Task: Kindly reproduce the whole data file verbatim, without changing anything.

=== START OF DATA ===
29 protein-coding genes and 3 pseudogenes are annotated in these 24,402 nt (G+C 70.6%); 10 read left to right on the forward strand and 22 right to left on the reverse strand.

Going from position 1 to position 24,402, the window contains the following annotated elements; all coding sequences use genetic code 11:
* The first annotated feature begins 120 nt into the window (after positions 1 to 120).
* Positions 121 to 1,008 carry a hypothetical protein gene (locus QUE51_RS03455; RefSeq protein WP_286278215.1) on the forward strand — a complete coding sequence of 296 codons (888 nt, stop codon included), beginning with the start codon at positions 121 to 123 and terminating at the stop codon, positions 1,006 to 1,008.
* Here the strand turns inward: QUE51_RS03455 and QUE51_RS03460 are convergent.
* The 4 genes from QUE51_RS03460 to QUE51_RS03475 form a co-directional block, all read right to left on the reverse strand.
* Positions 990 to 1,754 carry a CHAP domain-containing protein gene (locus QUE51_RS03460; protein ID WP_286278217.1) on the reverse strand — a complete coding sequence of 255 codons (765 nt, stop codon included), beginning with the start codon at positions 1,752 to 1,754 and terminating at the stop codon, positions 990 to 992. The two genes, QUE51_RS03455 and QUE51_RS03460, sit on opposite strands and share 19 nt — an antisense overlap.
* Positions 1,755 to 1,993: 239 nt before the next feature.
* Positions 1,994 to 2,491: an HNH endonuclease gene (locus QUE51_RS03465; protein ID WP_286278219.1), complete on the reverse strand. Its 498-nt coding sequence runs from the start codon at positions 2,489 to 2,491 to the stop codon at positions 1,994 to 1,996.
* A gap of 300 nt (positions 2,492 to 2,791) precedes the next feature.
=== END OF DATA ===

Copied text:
29 protein-coding genes and 3 pseudogenes are annotated in these 24,402 nt (G+C 70.6%); 10 read left to right on the forward strand and 22 right to left on the reverse strand.

Going from position 1 to position 24,402, the window contains the following annotated elements; all coding sequences use genetic code 11:
* The first annotated feature begins 120 nt into the window (after positions 1 to 120).
* Positions 121 to 1,008 carry a hypothetical protein gene (locus QUE51_RS03455; RefSeq protein WP_286278215.1) on the forward strand — a complete coding sequence of 296 codons (888 nt, stop codon included), beginning with the start codon at positions 121 to 123 and terminating at the stop codon, positions 1,006 to 1,008.
* Here the strand turns inward: QUE51_RS03455 and QUE51_RS03460 are convergent.
* The 4 genes from QUE51_RS03460 to QUE51_RS03475 form a co-directional block, all read right to left on the reverse strand.
* Positions 990 to 1,754 carry a CHAP domain-containing protein gene (locus QUE51_RS03460; protein ID WP_286278217.1) on the reverse strand — a complete coding sequence of 255 codons (765 nt, stop codon included), beginning with the start codon at positions 1,752 to 1,754 and terminating at the stop codon, positions 990 to 992. The two genes, QUE51_RS03455 and QUE51_RS03460, sit on opposite strands and share 19 nt — an antisense overlap.
* Positions 1,755 to 1,993: 239 nt before the next feature.
* Positions 1,994 to 2,491: an HNH endonuclease gene (locus QUE51_RS03465; protein ID WP_286278219.1), complete on the reverse strand. Its 498-nt coding sequence runs from the start codon at positions 2,489 to 2,491 to the stop codon at positions 1,994 to 1,996.
* A gap of 300 nt (positions 2,492 to 2,791) precedes the next feature.